7. Wladyslaw Gugla:
About 20 miles north, in the city of Plonsk, Wladyslaw Gugla, the Jewish schoolteacher who hid in my aunt and grandmother's home during the war is buried in a forgotten grave. "I remembered him walking through our strawberry fields, when it was safe," Grandma Henia Szczepanska told me. "When the Germans were gone, sometimes he would wander for hours... Had the Germans known about him, they would have killed us all," she said, holding a beautiful strawberry between her fingers. Her memories are still vivid of the balding teacher who hid in their home and risked his life teaching children during the war.
Wladyslaw was also on the run as a teacher. According to Nazi racial theories, the Slavs did not need, nor deserve, education. Limited elementary-level education was in place in some areas, where children were taught in non-Polish languages like German and Russian. (Hans Frank, the Nazi governor general of occupied Poland, worded it best: "the Polish lands are to be converted into an intellectual desert.") And so Wladyslaw was never even remotely safe from capture, practicing a profession the Nazis honored by sending teachers to the ghetto in the nearby village, deporting them to concentration camps, or immediate execution. "It didn't matter whether he was a Jew or a Pole. If the Germans found out he was teaching, he would be killed," said Edward [Edward Maciaga, a villager whose family also hid Wladyslaw Gugla].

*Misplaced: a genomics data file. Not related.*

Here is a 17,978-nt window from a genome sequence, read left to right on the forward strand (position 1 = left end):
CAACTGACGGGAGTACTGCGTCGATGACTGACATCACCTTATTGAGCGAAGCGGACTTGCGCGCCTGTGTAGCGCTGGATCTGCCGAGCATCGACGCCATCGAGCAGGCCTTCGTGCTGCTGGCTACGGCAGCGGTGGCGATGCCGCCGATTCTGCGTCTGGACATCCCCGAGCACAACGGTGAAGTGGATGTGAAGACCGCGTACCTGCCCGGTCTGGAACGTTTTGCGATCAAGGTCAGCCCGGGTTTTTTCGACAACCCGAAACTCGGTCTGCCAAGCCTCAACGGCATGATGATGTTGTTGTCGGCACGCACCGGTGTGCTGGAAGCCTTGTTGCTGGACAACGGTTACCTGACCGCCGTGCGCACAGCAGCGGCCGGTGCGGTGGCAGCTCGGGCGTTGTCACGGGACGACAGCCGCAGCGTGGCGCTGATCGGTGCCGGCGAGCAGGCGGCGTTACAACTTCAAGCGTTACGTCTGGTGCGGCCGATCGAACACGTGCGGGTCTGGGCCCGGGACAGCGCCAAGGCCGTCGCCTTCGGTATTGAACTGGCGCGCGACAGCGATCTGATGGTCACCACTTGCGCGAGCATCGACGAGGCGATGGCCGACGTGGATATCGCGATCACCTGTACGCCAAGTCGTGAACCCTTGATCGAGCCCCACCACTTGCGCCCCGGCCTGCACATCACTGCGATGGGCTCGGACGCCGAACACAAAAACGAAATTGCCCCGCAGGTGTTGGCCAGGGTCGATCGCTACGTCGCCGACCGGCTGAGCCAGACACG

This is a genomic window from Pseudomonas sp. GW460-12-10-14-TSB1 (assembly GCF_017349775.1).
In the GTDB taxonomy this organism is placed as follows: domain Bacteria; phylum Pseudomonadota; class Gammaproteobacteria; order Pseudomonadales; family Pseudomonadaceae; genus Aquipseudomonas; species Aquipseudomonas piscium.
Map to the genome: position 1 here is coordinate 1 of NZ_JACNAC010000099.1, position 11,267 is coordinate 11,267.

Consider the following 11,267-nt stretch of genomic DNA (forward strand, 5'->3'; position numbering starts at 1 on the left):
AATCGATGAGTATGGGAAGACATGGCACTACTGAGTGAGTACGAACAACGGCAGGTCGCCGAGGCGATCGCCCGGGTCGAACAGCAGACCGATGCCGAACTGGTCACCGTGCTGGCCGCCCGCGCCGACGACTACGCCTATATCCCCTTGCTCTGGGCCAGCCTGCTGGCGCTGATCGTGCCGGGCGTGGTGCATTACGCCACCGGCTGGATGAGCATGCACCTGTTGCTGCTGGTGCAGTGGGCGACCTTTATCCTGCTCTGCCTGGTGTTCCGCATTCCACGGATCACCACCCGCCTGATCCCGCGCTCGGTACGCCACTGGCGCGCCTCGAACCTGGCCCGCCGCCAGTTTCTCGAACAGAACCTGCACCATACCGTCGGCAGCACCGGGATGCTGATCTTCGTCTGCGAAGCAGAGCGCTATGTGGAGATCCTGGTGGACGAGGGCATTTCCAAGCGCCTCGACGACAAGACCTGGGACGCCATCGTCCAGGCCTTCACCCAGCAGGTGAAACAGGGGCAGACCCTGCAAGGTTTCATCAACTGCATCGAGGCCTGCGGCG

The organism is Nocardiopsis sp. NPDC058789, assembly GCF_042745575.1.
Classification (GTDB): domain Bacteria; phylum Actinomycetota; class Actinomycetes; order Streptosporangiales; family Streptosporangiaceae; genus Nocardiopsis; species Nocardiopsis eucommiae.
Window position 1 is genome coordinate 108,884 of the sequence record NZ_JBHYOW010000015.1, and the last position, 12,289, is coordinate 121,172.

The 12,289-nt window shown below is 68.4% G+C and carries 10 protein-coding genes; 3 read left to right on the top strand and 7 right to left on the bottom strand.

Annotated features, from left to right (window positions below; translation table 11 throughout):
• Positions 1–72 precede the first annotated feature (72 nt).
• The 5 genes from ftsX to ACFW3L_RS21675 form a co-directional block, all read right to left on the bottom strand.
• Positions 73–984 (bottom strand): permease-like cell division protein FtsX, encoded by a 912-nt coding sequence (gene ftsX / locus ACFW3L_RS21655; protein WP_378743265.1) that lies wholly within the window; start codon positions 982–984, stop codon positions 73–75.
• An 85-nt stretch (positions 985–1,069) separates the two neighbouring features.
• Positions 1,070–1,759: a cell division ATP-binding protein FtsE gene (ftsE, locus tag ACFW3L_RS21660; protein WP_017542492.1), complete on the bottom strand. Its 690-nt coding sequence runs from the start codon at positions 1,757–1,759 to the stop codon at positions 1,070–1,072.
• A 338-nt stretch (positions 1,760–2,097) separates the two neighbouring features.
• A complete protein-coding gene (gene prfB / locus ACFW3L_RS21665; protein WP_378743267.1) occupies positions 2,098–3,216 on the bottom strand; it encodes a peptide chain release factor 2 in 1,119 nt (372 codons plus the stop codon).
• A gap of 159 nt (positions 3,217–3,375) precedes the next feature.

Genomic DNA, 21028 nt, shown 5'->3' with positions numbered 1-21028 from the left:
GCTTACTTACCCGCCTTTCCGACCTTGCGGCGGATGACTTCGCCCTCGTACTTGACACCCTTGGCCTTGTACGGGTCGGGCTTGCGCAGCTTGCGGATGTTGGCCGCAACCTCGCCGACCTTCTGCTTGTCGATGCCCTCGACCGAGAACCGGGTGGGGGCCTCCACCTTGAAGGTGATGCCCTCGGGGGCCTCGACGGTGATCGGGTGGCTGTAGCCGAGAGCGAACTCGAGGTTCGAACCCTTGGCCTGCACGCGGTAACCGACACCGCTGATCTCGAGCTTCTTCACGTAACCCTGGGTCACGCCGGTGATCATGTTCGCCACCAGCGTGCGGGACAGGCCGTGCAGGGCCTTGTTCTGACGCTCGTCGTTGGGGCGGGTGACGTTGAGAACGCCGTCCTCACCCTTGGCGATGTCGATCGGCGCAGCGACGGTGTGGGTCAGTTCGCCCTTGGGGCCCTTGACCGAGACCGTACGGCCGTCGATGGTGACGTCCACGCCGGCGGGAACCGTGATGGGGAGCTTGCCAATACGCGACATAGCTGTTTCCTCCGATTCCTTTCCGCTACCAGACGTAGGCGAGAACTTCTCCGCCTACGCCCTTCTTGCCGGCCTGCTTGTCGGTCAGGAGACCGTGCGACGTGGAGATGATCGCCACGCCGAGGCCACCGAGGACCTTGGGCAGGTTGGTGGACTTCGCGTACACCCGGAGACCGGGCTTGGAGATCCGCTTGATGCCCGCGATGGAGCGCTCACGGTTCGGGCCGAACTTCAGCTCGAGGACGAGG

8. Sam Pivnik (£):
[He endured] five months in Auschwitz itself before obtaining a transfer to nearby Fürstengrube, where coal was mined for the war effort and conditions were marginally better.
Respect for life, though, was equally scant in both. On his first day, he saw a man beaten to a pulp after he soiled himself. Another suffered the same fate because he had not fixed the camp boiler; a third was pushed into a tank of ice-cold water for daring to walk too close to the Kommandant and then shot "like a fish in a barrel" for fun. And then there was the occasion when four men were strung up for attempting escape, and Pivnik was ordered to kick the chair away from underneath one of them.
(For an index to the whole series, see here)